Characters in Atlas Shrugged tend to toss around the term science without much careful regard to its meaning. Science means very different things here, depending on who is talking about it. The debates between Dr. Stadler and Dr. Ferris are representative of this difference. For Stadler, science is heroic, the product of deep thought and theory; for Ferris, science is a weapon and a means of control.
We definitely get a lot of examples of science gone horribly awry here, from the deadly Project X (which references the real Manhattan Project, which created the atomic bomb) to the fantastic Rearden Metal, which society misuses and ruins. In this novel, society, and especially politicians, often thwart scientific advances or use them for bad purposes.
Science is largely tied to technology and practical applications in this book, but it is also a certain way of thinking. Galt links science to reason in his value system. And when the world collapses, fancy technology becomes rather moot, and science must go back to its roots.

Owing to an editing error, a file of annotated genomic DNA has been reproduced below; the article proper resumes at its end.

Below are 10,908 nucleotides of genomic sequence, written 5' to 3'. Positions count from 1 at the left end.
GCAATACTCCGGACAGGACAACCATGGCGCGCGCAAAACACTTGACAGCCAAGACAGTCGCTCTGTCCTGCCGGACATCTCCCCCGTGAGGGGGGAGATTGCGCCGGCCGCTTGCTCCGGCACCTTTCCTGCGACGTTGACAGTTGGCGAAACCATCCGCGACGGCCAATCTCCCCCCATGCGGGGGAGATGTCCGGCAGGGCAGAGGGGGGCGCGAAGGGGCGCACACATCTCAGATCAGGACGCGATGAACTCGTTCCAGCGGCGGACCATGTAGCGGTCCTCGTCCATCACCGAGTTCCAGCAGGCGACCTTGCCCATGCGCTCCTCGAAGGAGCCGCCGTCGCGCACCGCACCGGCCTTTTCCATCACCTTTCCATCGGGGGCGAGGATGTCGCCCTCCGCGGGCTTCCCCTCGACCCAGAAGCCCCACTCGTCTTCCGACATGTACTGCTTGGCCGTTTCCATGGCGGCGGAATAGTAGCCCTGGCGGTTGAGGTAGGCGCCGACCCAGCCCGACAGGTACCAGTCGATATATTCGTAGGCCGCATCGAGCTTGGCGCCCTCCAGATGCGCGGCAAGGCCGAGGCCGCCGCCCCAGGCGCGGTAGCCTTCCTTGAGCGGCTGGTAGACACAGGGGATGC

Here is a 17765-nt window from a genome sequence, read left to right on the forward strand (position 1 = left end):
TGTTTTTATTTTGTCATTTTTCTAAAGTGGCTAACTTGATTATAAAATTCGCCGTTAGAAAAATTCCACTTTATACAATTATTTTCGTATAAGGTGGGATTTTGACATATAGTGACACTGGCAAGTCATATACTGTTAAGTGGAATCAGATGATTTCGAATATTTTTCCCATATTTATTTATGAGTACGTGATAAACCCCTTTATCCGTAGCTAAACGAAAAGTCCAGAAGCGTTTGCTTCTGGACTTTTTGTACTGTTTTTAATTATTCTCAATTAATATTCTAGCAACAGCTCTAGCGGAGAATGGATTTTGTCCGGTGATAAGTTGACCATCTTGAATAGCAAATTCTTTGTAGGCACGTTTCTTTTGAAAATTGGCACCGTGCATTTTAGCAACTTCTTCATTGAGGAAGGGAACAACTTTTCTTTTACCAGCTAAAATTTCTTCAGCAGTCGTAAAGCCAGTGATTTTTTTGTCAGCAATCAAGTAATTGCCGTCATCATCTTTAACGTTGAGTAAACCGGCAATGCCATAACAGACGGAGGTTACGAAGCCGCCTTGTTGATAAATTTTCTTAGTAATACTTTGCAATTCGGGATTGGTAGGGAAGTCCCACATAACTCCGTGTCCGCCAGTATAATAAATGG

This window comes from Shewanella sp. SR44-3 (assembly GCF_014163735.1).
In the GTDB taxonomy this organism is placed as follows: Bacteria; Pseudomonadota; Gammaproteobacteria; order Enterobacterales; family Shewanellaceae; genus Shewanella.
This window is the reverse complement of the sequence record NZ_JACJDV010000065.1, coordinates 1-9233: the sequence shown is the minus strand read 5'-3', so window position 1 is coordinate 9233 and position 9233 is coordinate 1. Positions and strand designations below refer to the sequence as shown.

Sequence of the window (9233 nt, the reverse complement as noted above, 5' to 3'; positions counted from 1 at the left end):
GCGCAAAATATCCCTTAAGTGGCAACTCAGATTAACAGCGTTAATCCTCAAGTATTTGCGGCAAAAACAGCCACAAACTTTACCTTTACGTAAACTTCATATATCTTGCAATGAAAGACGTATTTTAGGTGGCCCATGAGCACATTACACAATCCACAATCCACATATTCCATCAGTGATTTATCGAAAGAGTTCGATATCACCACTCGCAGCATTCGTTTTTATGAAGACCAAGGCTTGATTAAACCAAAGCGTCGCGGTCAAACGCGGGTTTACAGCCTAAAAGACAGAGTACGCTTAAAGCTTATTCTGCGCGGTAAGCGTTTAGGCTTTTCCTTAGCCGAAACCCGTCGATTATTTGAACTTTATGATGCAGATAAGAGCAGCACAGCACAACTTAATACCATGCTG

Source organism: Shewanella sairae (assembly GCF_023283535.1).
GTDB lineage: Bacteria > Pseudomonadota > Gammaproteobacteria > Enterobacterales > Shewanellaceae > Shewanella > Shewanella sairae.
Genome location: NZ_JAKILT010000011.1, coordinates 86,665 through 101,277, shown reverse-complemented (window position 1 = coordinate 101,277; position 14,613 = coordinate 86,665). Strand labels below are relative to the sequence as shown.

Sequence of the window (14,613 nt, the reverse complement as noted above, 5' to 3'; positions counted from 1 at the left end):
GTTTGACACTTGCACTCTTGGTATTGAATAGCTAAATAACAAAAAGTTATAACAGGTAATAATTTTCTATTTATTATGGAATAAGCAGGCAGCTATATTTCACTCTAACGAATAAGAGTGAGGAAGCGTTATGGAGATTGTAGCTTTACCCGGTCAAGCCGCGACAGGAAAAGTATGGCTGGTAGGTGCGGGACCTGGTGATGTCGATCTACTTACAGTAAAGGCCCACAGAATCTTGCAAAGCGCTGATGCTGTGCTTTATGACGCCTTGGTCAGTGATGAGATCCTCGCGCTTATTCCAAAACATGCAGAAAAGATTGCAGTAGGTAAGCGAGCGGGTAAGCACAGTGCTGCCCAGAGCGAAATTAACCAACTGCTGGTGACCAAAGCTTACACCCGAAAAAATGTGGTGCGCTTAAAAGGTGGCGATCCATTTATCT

Questions About Science
- What is the symbolic significance of Project X, a device that uses sound waves as a weapon of mass destruction?
- How does Stadler's death, and especially the way he dies, connect to the book's major themes?
- By the end of the novel, the scientist/politician Dr. Ferris turns into a torturer. Is this evolution surprising, or could we see it coming?
- Are science and technology two different things for John Galt?
Chew on This
The value system of Galt and his strikers favors science and technology over arts and the humanities.
Galt and his strikers favor people who make and do things, regardless of whether they are artists or scientists.